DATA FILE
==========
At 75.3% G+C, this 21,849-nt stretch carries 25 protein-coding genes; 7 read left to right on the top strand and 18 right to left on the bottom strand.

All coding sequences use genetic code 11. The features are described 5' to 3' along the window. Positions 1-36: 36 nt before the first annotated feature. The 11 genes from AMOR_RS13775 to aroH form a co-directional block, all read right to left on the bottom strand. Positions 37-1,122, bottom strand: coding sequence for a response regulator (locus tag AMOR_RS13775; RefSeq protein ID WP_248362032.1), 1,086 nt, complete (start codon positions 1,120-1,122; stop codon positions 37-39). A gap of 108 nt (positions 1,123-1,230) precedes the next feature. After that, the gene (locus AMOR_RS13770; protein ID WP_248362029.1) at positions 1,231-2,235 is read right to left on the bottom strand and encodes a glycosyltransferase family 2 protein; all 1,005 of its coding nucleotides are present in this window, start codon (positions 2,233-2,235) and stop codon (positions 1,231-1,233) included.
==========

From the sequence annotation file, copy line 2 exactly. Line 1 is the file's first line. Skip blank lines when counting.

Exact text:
All coding sequences use genetic code 11. The features are described 5' to 3' along the window. Positions 1-36: 36 nt before the first annotated feature. The 11 genes from AMOR_RS13775 to aroH form a co-directional block, all read right to left on the bottom strand. Positions 37-1,122, bottom strand: coding sequence for a response regulator (locus tag AMOR_RS13775; RefSeq protein ID WP_248362032.1), 1,086 nt, complete (start codon positions 1,120-1,122; stop codon positions 37-39). A gap of 108 nt (positions 1,123-1,230) precedes the next feature. After that, the gene (locus AMOR_RS13770; protein ID WP_248362029.1) at positions 1,231-2,235 is read right to left on the bottom strand and encodes a glycosyltransferase family 2 protein; all 1,005 of its coding nucleotides are present in this window, start codon (positions 2,233-2,235) and stop codon (positions 1,231-1,233) included.